I think for me, because I do the production thing, it's a very different thing that I do from say, NAO, who's like... the next Aaliyah, she's really cool, she's going to be a superstar. I wouldn't say it's competition; with the Sound Of poll for example, it's just good vibes that we're on it.

There's a very lengthy and informative Reddit AMA online with you...

Everyone keeps bringing that up! I did it when I was like... 17. I think I might take it down, I come across a bit lame. My old press shots keep coming up and I hate them; they're awful! I like how I kind of came up on the internet because there already is a lot of stuff out there about me. But if you're trying to be mysterious, an AMA is really quite candid and interactive. Maybe it's a good thing...

There's people in there asking about production work, some asking for help with productions tools, how to get their music out there. It's the stuff that people want to know, especially other producers/artists...

A lot of that comes from being raised in that SoundCloud-like environment where everyone's just chatting and bouncing off of each other. There's not much alienation; people just vibe, give each other tips and swap samples... It's a really cool community.

That's the beauty of this SoundCloud generation, I think. in being so open, it's a lot easier to collaborate with people without having to go through so many parties to get to the person. It's all very direct now.

Hardly ever is it a case of being A&R'd into a collaboration, it'll be a Twitter conversation that starts it all, which I think is amazing. And it's so different to how it used to be where the A&R tells you who to be with; not that A&R'ing is bad, for someone like me, it's much better for it to happen organically.

Between your first mixtape Soundtrack to a Death, the Someday Somewhere EP, and 'Love For That' - would you say your sound has changed or evolved?

When I did the mixtape, it was beat-making. I was just sitting in my room making beats, trying to make it sound cohesive but now I'm trying to open it out to a wider audience and it does kind of change the way you produce but I think if anything, the quality is just a bit higher now. It's still quite grassroots I'd say. I still make all my music out of my bedroom. It has changed but in a nice way.

It's a subtle change. It's not drastic like going from Rock to Classical or something, I think it works. Have the people who were perhaps checked in on your music before remained?

Yeah, for sure, which really surprised me actually because as I started to cross over to a different sound, I was really worried that people would start to tune out but I think they're just interested to see what's next. It's really good to have a fan base like that. A few people have said "Oh, make more bangers!" or "Make the stuff you used to make!" and there's some of that on the album but I won't say too much at the moment...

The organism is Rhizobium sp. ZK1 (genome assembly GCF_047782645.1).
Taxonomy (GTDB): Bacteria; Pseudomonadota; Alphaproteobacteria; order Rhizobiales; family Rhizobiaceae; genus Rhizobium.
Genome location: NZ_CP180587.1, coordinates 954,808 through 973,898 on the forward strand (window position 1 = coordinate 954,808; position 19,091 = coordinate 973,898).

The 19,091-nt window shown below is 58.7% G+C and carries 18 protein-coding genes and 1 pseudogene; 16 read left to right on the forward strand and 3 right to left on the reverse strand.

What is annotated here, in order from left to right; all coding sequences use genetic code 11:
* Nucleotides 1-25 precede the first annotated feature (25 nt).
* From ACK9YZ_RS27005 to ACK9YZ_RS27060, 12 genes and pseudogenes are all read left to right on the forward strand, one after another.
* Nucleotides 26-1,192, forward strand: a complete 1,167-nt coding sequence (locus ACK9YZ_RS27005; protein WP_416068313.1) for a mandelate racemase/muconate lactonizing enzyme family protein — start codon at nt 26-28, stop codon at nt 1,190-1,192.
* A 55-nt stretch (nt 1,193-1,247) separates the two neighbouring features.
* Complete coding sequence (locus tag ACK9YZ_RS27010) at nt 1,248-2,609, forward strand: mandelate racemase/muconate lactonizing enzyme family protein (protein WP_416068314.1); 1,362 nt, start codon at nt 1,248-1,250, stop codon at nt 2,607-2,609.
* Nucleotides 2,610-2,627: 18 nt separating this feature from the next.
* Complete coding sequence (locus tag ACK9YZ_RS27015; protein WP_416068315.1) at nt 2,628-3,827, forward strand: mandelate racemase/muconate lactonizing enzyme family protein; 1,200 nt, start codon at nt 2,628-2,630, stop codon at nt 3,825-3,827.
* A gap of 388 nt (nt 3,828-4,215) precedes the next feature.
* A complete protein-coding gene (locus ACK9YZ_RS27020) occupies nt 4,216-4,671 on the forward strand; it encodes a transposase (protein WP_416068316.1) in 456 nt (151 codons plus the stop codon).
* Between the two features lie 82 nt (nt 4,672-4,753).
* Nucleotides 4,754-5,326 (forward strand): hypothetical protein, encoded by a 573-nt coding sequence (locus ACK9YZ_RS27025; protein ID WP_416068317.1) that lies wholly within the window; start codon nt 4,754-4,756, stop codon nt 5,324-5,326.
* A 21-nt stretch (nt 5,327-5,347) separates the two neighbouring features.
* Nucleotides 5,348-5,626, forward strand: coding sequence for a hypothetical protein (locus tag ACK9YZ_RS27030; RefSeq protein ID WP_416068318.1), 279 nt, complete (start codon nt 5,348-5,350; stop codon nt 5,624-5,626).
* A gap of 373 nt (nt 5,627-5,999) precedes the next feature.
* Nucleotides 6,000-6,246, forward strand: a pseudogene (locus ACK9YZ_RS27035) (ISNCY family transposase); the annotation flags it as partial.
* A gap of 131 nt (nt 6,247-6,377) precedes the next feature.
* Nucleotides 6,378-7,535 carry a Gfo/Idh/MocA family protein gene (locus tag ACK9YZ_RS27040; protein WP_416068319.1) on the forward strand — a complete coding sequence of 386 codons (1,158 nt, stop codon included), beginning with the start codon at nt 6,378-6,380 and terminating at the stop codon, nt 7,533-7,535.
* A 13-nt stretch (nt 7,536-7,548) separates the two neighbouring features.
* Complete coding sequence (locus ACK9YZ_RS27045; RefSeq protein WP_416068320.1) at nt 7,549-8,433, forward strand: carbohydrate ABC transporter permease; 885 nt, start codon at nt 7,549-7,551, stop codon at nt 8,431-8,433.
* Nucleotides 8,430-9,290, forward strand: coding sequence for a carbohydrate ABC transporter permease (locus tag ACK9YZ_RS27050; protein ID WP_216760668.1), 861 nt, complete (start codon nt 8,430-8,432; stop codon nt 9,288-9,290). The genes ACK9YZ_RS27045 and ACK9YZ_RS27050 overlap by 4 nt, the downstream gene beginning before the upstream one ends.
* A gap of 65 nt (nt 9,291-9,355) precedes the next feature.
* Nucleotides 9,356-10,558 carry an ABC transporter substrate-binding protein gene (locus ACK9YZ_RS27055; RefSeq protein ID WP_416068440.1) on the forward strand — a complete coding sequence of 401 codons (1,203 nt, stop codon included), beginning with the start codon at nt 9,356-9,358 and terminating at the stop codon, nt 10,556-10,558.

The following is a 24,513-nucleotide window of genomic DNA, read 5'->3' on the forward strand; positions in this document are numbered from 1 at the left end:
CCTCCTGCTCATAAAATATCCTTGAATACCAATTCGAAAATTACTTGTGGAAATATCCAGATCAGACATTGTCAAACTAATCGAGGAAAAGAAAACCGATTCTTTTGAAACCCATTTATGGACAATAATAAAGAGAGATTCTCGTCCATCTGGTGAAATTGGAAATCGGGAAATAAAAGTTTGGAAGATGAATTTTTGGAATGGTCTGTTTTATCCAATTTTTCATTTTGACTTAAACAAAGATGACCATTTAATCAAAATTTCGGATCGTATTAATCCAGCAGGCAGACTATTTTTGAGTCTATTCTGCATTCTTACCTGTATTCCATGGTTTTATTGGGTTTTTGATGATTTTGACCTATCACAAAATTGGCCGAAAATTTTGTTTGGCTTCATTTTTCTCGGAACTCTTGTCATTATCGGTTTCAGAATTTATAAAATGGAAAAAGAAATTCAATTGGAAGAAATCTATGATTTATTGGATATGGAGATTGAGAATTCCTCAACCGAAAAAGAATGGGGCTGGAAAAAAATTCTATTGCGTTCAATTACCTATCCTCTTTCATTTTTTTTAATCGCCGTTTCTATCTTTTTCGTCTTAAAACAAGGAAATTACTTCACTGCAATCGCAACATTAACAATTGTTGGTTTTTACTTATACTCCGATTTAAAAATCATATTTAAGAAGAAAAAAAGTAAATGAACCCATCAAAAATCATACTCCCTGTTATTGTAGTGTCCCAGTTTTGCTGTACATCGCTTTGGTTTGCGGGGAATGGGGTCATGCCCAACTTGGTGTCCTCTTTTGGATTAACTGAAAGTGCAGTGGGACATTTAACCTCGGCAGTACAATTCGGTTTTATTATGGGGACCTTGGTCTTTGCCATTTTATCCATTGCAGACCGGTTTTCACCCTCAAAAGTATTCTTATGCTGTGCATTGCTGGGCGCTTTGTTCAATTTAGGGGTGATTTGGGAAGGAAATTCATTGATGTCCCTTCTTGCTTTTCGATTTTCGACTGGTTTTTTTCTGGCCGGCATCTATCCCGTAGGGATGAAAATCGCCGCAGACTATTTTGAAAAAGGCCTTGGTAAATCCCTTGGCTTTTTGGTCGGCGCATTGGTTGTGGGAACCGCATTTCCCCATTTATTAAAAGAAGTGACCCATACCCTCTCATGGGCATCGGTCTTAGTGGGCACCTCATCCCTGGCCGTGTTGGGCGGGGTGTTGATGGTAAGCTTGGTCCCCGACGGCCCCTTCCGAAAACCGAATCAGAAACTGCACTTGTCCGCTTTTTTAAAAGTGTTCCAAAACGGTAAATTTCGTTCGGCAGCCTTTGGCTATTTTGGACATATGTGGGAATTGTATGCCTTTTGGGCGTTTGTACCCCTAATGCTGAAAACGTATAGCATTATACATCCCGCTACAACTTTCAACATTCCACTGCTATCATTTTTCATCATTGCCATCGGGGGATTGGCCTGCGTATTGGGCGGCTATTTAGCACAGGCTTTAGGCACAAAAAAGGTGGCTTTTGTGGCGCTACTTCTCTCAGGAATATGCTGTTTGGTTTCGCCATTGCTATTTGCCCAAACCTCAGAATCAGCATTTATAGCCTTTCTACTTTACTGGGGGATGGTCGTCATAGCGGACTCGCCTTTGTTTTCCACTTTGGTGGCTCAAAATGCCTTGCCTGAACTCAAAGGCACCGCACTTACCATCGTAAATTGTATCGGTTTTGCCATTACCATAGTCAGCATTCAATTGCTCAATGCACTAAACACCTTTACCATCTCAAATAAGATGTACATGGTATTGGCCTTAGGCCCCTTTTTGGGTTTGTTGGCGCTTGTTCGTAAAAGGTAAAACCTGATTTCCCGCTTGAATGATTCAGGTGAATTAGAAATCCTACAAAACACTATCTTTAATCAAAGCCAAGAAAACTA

How far in are you with the album?

I'd say I'm about halfway done. It's still evolving and I'm excited to release the next single, just to see what people make of it because again it's quite different but I feel like every time I drop something it's different! [Laughs] People really seem to respond to that as well, practically online, people are just very open to... "Diversity".

I don't want to pry too much about 'What If I Go?' but is it in the same realm as 'Love For That' or is it another gear shift?

It's a gear shift! I'm still doing the same thing - it's still got my sound - but I'm just trying new things and trying to make really exciting different but culturally relevant music.

What encouraged your decision in signing to Polydor? Weren't you previously signed to Soulection?

The Soulection thing... I released one track with them and everyone just assumed I was signed there. I was never really with their camp, I met with [Soulection Co-Founder] Joe Kay, I hang out with those guys a lot and I'm into everything they're doing but it was never really a sure thing; nothing was ever signed between me and them. Before that, I was going through this label called Jakarta in Berlin; that was really cool because Jannis [Stürtz] who runs it just heard the music and was like "Yeah, we want to make vinyl," and all that stuff so that was really exciting for a 17-year-old so we went with that and I'm still working with them. With Polydor, I set up this label called Anchor Point under them and it was more about going to the best label to enable that to grow rather than be completely roped to Polydor. It's going really well and obviously I've got a bigger stage now to do stuff. Polydor have done James Blake... They've done some really tasteful acts in the past so I'd say that was the main reason why I went with them.

Are you actively looking for new acts to sign or are you happy with your current roster?

We're keeping it a very close family. So at the moment, it's just me. I released my last EP through it, 'Love For That' came out on it and then there's Bonzai, who's just done her [Royah] EP, she released a single before that. The next project, I don't want to spoil too much about it but it's probably the most exciting musical thing I've ever heard, it's amazing. I don't want to spill too much details but it's a very interesting project. I don't even want to say their name. I don't know how long we should hold out on that! [Laughs] Actually, we're doing an Anchor Point night at the Oval Space in London in April and they'll be playing there along with Bonzai and me.

You're going to be touring this year along with a list of festival dates...

I've just seen the schedule for the year. There isn't two days a row where I'm at home. I'm a bit worried about it! We're a stickler for a good timeline, my team. Exciting times, lots of dates.